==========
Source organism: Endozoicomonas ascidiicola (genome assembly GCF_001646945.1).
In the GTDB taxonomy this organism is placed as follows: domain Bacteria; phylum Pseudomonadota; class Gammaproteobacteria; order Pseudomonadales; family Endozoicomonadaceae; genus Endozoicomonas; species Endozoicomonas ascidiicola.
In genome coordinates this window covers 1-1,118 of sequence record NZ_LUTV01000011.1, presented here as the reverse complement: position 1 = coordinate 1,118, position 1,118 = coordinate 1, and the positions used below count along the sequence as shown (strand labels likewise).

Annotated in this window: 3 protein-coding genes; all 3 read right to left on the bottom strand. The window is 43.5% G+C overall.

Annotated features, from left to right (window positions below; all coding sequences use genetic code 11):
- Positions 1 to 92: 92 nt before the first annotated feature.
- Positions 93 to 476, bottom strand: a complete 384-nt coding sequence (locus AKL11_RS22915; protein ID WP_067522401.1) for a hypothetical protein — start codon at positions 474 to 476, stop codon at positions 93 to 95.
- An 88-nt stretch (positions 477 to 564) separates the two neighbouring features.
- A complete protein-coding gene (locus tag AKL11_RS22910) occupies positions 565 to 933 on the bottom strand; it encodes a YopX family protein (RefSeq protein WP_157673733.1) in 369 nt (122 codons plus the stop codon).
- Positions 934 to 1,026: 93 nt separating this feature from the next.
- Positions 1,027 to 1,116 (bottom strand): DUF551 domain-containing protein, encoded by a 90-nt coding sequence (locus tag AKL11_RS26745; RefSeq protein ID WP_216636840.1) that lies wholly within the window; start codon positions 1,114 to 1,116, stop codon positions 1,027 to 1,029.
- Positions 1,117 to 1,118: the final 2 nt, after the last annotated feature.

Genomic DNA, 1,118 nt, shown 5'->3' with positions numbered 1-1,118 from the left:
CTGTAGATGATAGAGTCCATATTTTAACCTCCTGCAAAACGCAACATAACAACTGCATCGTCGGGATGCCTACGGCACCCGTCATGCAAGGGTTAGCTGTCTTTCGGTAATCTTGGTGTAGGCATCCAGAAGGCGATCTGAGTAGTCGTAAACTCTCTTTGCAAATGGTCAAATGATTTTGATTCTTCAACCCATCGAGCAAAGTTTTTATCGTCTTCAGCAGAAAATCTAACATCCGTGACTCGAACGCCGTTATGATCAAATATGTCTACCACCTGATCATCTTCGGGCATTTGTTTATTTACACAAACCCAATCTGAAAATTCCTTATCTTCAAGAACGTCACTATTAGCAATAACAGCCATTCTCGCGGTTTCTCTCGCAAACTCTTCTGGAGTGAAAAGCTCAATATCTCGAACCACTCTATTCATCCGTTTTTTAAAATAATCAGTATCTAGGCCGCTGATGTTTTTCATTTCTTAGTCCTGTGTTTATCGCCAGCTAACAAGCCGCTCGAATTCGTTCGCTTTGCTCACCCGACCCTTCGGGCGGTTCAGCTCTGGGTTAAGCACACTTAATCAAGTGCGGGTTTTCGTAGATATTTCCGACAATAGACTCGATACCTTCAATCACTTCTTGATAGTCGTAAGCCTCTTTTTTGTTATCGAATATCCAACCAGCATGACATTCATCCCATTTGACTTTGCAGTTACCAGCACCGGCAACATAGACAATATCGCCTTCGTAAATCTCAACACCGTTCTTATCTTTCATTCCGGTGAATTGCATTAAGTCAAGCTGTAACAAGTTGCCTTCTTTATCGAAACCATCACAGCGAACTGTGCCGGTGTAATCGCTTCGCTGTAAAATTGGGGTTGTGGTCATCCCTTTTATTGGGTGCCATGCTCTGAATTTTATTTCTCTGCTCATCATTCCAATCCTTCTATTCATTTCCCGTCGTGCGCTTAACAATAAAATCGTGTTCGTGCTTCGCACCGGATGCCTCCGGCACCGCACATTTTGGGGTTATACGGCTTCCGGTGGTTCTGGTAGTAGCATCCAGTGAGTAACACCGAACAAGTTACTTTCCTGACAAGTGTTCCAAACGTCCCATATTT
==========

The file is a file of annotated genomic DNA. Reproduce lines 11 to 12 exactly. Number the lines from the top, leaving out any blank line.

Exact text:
- Positions 1,027 to 1,116 (bottom strand): DUF551 domain-containing protein, encoded by a 90-nt coding sequence (locus tag AKL11_RS26745; RefSeq protein ID WP_216636840.1) that lies wholly within the window; start codon positions 1,114 to 1,116, stop codon positions 1,027 to 1,029.
- Positions 1,117 to 1,118: the final 2 nt, after the last annotated feature.